Good Money After Bad

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A change control process that doesn't filter chaff from wheat contributes to scope creep. A sluggish change process raises the risk of delivering products that lack vital, timely functionality.

Says Who?
There is no universal truth about who makes the major decisions on a software project. However, your organization's managers need to identify the project stakeholders who will participate in each such decision early on. Who approves a requirements baseline? Who closes the checkbook when it's clear that additional investment in the project will only make you poorer, not more successful? The appropriate participants in major project decisions are those who are accountable for the repercussions of the decisions. This typically includes people in roles such as:

  • project manager
  • program manager
  • development manager
  • technical lead
  • quality assurance manager
  • product manager, marketing representative, or designated customer representative
  • project risk officer 

If your product includes both software and hardware subsystems, you'll also need representatives from the other engineering disciplines and from systems engineering. Your gate review teams and change control boards should represent the interests of both the developing organization and its customers. Large groups have difficulty making decisions, so keep the gatekeeper groups as small as you can. Balance the perspectives of the funding sponsors with those of the technologists and the quality engineers to ensure that adequate information feeds into the decision-making process. If a single high-level individual can override a decision made by the designated group, that group does not have the proper roles represented and the proper authority.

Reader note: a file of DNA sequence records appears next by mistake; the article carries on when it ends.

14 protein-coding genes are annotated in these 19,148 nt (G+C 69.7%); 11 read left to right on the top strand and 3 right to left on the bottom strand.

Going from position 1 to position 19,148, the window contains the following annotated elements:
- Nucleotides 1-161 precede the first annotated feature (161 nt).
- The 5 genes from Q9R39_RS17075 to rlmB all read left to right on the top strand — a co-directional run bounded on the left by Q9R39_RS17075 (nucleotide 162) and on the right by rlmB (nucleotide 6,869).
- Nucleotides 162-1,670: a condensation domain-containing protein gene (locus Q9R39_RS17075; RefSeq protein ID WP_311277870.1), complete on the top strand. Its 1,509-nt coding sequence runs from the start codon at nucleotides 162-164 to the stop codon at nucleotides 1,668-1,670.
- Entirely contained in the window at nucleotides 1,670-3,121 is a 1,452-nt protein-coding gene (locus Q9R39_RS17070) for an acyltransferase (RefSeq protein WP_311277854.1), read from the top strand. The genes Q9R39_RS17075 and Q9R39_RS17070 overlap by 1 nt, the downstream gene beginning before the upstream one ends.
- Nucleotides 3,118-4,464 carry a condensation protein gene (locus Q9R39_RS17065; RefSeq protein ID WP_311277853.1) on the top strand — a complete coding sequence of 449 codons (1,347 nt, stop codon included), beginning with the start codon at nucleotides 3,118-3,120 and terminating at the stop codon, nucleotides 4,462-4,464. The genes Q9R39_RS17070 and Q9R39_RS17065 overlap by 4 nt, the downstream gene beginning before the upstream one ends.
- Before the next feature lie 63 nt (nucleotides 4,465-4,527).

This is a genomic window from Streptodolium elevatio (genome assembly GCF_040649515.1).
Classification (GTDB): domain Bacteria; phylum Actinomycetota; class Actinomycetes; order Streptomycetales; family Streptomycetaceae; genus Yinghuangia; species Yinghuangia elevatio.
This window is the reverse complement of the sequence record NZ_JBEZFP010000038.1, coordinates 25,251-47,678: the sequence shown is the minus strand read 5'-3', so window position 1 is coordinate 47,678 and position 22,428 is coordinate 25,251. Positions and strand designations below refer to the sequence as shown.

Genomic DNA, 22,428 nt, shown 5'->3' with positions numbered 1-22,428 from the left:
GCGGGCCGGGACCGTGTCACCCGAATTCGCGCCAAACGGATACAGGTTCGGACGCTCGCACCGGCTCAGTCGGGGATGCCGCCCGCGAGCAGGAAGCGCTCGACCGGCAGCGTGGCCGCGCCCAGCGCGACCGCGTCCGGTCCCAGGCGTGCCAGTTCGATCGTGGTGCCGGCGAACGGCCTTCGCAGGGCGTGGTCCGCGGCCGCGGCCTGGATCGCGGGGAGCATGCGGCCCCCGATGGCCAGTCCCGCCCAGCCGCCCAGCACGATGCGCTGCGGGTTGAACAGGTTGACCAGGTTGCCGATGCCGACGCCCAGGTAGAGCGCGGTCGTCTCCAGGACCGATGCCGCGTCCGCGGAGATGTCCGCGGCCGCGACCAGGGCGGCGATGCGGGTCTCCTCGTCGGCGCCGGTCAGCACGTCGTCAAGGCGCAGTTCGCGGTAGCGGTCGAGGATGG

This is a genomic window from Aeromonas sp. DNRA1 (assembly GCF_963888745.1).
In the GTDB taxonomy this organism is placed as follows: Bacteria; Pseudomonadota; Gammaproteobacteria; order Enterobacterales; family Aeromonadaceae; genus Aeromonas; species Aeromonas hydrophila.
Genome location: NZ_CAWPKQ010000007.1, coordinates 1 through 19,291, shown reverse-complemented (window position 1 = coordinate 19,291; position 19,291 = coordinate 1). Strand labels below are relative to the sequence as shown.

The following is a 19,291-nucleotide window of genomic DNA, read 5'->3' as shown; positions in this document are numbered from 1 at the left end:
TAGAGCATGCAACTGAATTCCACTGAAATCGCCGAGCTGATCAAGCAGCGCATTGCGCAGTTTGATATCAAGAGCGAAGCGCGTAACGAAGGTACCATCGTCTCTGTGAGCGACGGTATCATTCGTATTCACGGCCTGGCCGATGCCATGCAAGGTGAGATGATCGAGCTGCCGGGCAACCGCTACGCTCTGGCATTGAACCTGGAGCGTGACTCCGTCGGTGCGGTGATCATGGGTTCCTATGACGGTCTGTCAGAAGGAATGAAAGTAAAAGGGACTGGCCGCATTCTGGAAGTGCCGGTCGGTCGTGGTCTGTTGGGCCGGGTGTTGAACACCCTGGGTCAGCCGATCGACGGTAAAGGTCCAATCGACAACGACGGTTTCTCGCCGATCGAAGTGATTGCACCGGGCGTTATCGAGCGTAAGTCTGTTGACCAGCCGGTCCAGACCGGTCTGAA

Select the decision-makers and their rules of operation to facilitate making rapid and effective decisions. I led one project that involved ten interlocking groups of subject-matter experts in different areas of software engineering and management. These groups were selecting, modifying, and creating documents for a large intranet-based collection of software process assets. At the outset, we agreed that whoever showed up at a meeting of one of these groups would constitute a decision-making quorum. This way, we kept the project moving along quickly, rather than being held up simply because one or two people did not attend a meeting. This rule helped us deliver the system on schedule.

How to Make the Call
When I joined a new corporate department twelve years ago, a colleague advised me about interacting with my new manager. "Be sure you're the last person to talk to John about anything important, because he always bases decisions on the last thing he heard." This didn't seem like an effective decision-making strategy to me.

Reaching individual conclusions is one thing, but major project issues involve multiple stakeholders. Every group that needs to reach closure on an important issue-be it a scope change, ship decision, or project cancellation-needs to define its decision-making process before the group confronts its first significant decision. Ellen Gottesdiener applies a collaboration pattern called "Decide How to Decide" (Software Development, January 2001) to this essential team activity. The group making the decisions selects a decision rule, which defines the way in which they will make their decisions.

Various rules are appropriate for different situations, depending on how critical the decision is, how many alternatives are available, and how much participation and agreement by individuals besides the decision leader is necessary (see also Sam Kaner's Facilitator's Guide to Participatory Decision-Making, New Society Publishers, 1996). High-stakes decisions are best made using a collaborative decision rule, such as consensus or having the decision leader decide after discussion with other participants. The following are some possible decision rules: 

  • Voting: This is the classic democratic approach, in which the majority rules. A close vote can leave the group polarized.

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